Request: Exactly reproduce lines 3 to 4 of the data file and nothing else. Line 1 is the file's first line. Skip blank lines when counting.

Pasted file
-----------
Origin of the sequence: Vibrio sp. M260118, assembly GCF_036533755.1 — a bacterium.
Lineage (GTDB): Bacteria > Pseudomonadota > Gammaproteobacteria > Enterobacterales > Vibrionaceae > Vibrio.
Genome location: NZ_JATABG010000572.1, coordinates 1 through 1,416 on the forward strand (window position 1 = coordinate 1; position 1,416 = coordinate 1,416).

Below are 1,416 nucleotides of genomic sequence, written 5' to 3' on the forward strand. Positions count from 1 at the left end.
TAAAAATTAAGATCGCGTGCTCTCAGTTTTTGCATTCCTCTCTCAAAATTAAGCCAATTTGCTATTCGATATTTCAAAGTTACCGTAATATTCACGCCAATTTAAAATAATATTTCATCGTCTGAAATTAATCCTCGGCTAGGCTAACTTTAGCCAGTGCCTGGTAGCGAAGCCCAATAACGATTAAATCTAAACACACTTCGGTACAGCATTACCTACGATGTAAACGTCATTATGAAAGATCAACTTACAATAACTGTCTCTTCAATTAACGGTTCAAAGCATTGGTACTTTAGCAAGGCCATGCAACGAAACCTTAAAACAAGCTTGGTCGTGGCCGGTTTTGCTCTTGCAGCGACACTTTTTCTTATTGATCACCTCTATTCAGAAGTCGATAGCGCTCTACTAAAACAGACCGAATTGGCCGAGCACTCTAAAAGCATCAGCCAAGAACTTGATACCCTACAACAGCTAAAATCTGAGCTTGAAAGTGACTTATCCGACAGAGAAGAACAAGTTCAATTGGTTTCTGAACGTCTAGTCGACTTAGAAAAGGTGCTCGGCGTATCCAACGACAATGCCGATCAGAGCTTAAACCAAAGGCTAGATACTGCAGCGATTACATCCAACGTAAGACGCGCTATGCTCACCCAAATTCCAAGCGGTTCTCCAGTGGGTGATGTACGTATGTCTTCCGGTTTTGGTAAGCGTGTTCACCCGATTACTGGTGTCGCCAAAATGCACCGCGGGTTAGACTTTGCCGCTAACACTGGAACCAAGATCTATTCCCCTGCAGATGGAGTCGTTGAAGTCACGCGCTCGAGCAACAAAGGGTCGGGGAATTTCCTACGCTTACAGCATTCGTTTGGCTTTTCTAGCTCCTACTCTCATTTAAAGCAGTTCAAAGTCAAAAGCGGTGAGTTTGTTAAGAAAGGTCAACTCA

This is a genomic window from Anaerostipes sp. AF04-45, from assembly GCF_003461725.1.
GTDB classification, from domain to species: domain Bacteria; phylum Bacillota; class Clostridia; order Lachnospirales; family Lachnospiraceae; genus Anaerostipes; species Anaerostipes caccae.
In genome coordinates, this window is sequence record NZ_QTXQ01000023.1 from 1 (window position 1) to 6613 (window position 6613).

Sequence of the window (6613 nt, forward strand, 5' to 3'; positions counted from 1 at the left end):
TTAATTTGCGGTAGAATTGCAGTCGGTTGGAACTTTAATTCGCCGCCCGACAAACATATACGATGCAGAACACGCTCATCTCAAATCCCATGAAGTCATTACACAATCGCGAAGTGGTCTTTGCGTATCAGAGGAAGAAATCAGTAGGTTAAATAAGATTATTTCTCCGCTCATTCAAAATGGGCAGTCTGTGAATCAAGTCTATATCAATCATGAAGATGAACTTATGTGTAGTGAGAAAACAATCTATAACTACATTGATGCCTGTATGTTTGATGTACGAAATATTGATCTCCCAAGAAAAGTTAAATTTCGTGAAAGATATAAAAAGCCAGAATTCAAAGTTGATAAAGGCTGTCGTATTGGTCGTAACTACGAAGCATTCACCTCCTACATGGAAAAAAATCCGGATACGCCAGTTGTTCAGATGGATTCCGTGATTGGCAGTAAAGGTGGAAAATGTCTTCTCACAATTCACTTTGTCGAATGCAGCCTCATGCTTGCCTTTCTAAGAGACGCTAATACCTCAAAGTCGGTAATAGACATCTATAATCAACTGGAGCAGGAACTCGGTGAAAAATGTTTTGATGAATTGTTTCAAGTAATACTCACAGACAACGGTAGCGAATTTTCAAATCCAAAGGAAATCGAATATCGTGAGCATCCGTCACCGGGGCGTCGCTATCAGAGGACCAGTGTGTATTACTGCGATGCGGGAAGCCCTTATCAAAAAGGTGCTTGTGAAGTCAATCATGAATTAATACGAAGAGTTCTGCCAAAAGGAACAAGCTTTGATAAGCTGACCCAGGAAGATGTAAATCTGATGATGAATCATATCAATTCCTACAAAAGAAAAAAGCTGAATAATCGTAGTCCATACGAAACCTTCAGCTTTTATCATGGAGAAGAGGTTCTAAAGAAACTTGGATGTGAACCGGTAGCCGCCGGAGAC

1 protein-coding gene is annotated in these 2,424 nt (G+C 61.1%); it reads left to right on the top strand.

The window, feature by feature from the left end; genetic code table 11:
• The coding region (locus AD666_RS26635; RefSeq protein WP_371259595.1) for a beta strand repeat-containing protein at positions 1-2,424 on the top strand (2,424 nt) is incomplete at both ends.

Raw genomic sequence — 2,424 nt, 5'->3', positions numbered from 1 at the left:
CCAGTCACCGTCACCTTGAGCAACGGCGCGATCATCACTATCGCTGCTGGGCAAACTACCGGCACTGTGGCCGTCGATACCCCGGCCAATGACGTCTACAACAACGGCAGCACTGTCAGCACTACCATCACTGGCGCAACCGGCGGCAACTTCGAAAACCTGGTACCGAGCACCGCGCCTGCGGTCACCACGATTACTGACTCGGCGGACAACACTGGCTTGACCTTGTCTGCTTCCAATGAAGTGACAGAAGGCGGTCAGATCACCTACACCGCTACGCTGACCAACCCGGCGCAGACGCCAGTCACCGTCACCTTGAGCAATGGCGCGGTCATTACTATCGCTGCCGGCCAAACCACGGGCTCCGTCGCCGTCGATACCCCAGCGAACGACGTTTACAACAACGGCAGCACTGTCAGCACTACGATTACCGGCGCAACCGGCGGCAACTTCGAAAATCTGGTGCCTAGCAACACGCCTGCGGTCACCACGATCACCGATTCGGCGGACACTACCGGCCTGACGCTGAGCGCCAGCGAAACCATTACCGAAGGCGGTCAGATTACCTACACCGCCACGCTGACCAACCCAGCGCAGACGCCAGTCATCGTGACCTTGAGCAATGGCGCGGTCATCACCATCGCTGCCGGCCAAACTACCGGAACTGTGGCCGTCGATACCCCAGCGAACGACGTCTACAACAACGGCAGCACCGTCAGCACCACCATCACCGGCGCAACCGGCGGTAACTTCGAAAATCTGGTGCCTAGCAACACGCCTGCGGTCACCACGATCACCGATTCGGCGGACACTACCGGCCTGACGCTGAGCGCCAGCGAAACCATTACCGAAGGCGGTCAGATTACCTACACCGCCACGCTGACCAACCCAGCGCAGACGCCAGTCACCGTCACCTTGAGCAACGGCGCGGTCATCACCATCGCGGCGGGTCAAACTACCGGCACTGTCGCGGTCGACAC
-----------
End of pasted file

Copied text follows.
Genome location: NZ_JATABG010000572.1, coordinates 1 through 1,416 on the forward strand (window position 1 = coordinate 1; position 1,416 = coordinate 1,416).

Below are 1,416 nucleotides of genomic sequence, written 5' to 3' on the forward strand. Positions count from 1 at the left end.